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EMDR (Eye Movement Desensitization and Reprocessing), devised in the late 1980s, is a type of therapy used to help people resolve emotional distress stemming from traumatic life experiences such as combat, rape, car accidents, natural disaster or physical assault.
Today, EMDR is implemented as a treatment for a number of emotional problems, including panic attacks, anxiety, sexual dysfunction, eating disorders, depression and substance abuse and addiction. It is particularly useful for people who have difficulty talking about the traumatic experience.
A number of studies over the last couple of decades have indicated a dramatic improvement with EMDR, sometimes after only a few sessions. A study conducted by Kaiser Permanente found that more than three-quarters of multi-trauma victims and 100 percent of single-trauma victims were free of PTSD after six sessions. In another study involving combat victims, a high percentage of participants were completely free of symptoms after 12 sessions.
EMDR has been approved by the American Psychology Association and is included in the American Psychiatric Association’s Guidelines for treatment of patients with PTSD and acute stress. It is strongly recommended by the U.S. Department of Defense.
In the U.K., the National Institute for Health and Care Excellence requires that EMDR be included by clinics that provide services to people diagnosed with PTSD.
The length of EMDR sessions vary depending on the needs of the client, and can last as long as 90 minutes. Treatment is a multi-step process that includes explanation of the procedure, personal history, and discussion of the traumatic event and current level of stress.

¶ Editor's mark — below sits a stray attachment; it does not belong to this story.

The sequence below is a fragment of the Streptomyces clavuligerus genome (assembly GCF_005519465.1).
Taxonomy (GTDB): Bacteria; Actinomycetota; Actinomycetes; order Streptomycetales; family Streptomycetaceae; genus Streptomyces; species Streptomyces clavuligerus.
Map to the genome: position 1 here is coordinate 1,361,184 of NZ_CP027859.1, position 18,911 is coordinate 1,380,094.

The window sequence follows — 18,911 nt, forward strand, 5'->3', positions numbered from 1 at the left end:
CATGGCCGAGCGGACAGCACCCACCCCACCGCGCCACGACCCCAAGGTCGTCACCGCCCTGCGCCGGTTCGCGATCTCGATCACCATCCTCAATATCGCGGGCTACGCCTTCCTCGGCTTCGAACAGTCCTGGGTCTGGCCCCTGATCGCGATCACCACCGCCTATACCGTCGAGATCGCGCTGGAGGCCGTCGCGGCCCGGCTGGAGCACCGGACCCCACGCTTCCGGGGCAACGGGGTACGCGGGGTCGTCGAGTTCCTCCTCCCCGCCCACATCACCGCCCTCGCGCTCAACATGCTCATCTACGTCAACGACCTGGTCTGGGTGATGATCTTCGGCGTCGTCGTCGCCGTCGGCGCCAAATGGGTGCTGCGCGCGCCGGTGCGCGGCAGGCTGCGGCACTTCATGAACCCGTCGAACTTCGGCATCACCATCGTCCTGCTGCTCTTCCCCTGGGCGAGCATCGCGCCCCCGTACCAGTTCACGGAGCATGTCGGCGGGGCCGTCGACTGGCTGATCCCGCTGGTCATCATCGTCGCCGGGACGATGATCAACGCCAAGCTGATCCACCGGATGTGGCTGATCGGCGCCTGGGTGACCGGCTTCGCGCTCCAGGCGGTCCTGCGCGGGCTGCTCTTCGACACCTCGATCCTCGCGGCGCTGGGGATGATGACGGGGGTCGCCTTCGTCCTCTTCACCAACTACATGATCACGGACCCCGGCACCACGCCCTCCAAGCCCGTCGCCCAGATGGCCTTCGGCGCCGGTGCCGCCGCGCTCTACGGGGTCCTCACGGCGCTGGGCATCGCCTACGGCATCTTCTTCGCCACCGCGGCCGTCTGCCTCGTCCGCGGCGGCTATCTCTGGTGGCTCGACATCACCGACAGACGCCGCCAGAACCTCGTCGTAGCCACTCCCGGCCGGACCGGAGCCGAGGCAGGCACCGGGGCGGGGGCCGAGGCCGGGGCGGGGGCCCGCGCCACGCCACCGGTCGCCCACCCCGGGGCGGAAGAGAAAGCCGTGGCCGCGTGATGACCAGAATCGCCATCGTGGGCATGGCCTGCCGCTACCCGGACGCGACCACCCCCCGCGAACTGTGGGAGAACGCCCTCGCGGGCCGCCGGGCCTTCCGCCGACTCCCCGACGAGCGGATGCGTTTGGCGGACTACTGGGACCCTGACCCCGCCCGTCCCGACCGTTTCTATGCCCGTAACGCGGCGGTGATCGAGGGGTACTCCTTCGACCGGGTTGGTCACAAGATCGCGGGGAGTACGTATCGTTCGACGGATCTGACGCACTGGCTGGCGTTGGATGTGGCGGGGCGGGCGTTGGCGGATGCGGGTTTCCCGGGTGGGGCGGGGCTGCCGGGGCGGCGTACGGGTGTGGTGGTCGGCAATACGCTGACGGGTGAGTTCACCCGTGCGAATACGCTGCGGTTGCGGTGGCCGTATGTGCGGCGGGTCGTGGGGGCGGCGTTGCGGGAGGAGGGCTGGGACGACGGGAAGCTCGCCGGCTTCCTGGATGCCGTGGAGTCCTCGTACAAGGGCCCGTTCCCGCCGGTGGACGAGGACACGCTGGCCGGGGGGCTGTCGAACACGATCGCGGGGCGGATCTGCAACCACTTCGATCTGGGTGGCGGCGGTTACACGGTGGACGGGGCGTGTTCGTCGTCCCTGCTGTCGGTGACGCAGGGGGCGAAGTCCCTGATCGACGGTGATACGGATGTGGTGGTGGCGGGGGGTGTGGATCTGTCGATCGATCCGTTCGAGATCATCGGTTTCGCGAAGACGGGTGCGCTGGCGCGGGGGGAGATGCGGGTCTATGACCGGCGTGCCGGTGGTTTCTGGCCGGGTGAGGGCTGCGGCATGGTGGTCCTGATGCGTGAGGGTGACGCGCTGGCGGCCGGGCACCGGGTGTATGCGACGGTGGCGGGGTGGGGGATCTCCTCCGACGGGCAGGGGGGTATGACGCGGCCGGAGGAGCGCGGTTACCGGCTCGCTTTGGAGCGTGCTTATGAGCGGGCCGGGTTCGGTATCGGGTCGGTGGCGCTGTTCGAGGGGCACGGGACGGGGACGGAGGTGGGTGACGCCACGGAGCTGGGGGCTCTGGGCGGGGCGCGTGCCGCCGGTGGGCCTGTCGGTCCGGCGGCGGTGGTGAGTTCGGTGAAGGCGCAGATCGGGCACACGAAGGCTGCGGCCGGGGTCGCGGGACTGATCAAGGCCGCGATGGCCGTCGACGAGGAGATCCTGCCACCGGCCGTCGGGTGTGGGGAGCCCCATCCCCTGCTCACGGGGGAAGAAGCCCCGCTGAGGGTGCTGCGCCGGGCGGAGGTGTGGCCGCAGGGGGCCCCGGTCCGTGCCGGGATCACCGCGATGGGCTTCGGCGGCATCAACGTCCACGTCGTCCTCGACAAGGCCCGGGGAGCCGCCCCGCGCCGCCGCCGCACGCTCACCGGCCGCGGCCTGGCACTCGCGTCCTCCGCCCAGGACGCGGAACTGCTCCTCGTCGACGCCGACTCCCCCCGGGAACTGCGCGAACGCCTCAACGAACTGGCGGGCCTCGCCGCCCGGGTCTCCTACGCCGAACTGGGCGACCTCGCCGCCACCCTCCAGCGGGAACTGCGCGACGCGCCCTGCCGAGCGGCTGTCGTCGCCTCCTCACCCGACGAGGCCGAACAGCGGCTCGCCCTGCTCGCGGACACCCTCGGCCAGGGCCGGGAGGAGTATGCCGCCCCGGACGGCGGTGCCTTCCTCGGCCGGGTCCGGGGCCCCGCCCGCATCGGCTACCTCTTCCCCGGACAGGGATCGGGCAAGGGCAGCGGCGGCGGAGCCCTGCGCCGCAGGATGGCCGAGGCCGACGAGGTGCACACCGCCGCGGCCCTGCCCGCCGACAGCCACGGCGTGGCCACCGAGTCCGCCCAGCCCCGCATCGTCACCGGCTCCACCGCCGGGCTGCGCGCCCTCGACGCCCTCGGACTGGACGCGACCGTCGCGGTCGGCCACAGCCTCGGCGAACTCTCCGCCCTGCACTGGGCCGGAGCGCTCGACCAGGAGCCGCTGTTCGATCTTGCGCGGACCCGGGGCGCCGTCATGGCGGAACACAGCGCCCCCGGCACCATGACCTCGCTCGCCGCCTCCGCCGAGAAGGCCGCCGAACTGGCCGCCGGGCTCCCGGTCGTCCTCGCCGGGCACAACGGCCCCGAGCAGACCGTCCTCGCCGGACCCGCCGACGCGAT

The therapist will ask the patient to remember a disturbing event and hold it in mind, recalling the bodily sensations, images and emotions. At the same time, the therapist will move her fingers from side to side and ask the patient to follow the movement visually, much like watching a tennis match.
Gradually, the therapist will help the patient shift to more positive thoughts. At the end of the session, the therapist will ensure the patient is okay, and will ask the patient to rate the current level of stress.
Nobody is exactly sure exactly how EMDR works, but researchers believe therapy involving rapid eye movements, much like REM sleep, changes how the brain processes information and release patients from feeling trapped in frightening emotions.
People who experience trauma will learn to replace negative images and emotions with positive thoughts, thus no longer continually reliving the feelings, images and sounds connected to the traumatic event.
Traumatic memories are are still present, but they cease to hold a strong influence over the traumatized person.
Although EMDR is becoming more widely accepted, it remains controversial. Some naysayers say studies have been limited and that it’s too soon to know of the benefits will be sustained over time.
If you’re interested in EMDR, look for a licensed counselor, psychologist, social worker or therapist with experience in EMDR. Many mental health care providers, PTSD clinics and drug and alcohol treatment centers include EMDR in their treatment approaches.